More Crop Per Drop: Using Simple Drip Irrigation Systems for Small-Scale Vegetable Production
Drip irrigation, which is also known as trickle irrigation or microirrigation, is an irrigation method that allows a grower to control the application of water and fertilizer by allowing water to drip slowly near the plant roots through a network of valves, pipes, tubing, and emitters. For many crops, switching from a conventional flood/furrow or sprinkler system to drip irrigation can reduce water use by 50 percent or more. Crop yields can increase through improved water and fertilizer management under drip irrigation. When drip irrigation is used with plastic mulch and raised beds, farmers can increase yield and improve the quality of vegetable crops. The combined use of drip irrigation, plastic mulch, and raised beds is known as plasticulture.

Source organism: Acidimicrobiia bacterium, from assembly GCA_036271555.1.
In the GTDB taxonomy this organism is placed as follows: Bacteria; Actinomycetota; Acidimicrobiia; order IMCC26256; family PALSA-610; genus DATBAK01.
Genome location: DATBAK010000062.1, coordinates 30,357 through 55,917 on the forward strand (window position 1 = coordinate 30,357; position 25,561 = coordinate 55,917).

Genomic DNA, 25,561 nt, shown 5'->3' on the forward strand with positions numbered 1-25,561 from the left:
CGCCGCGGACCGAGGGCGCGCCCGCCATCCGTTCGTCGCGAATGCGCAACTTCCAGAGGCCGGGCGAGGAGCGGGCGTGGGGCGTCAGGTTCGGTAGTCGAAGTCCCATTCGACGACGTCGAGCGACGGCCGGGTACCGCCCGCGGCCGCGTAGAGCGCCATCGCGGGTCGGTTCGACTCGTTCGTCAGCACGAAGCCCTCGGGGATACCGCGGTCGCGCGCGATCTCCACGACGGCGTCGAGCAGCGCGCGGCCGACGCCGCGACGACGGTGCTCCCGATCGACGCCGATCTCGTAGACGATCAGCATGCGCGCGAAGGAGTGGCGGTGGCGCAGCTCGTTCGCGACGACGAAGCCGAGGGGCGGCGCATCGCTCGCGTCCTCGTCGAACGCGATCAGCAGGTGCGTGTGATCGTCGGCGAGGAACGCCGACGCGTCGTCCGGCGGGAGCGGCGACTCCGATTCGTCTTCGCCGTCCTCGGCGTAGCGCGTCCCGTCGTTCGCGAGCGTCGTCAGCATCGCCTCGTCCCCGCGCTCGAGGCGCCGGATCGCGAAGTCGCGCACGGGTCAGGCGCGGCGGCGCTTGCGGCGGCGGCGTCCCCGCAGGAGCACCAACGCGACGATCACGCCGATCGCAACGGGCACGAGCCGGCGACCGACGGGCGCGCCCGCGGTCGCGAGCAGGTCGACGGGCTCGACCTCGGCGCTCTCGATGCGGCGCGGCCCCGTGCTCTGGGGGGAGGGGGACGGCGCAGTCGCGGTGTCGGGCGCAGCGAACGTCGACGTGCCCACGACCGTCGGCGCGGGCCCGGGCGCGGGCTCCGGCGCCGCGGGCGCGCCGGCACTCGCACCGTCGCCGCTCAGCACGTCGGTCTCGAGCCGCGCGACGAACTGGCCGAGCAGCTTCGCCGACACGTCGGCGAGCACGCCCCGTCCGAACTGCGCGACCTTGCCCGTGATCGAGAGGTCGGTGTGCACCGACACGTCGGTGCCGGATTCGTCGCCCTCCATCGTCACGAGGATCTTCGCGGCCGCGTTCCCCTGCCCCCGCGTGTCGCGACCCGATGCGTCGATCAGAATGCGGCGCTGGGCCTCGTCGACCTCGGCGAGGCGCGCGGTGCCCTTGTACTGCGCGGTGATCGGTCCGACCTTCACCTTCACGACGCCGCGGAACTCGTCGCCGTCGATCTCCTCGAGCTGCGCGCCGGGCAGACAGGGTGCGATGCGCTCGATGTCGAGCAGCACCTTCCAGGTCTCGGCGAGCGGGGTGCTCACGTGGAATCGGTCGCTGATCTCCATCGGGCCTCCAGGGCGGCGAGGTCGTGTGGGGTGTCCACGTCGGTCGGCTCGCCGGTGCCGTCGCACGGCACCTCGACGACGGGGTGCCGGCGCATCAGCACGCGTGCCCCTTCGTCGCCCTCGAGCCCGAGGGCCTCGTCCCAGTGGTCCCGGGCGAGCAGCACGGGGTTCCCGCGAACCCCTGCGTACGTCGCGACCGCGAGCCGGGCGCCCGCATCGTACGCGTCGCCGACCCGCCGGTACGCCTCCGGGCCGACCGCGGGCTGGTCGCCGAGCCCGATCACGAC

Drip irrigation is not applicable to all farms. However, when properly managed, it can reduce labor and production costs while improving productivity. Small-scale growers should evaluate the advantages and disadvantages of drip irrigation to determine the benefits for their farms.
Chapter 1: Introduction to Drip Irrigation
Chapter 2: Simple Drip Irrigation Systems
Chapter 3: Installation of a Simple Drip Irrigation System
Chapter 4: Drip Irrigation Scheduling
Chapter 5: Determining Soil Texture
Chapter 6: Determining Soil Water Status
Chapter 7: Estimating Crop Water Use
Chapter 8: Irrigation Water Quality
Chapter 9: Irrigation System Assessment
Chapter 10: Socioeconomic Evaluation of Small-scale Drip Irrigation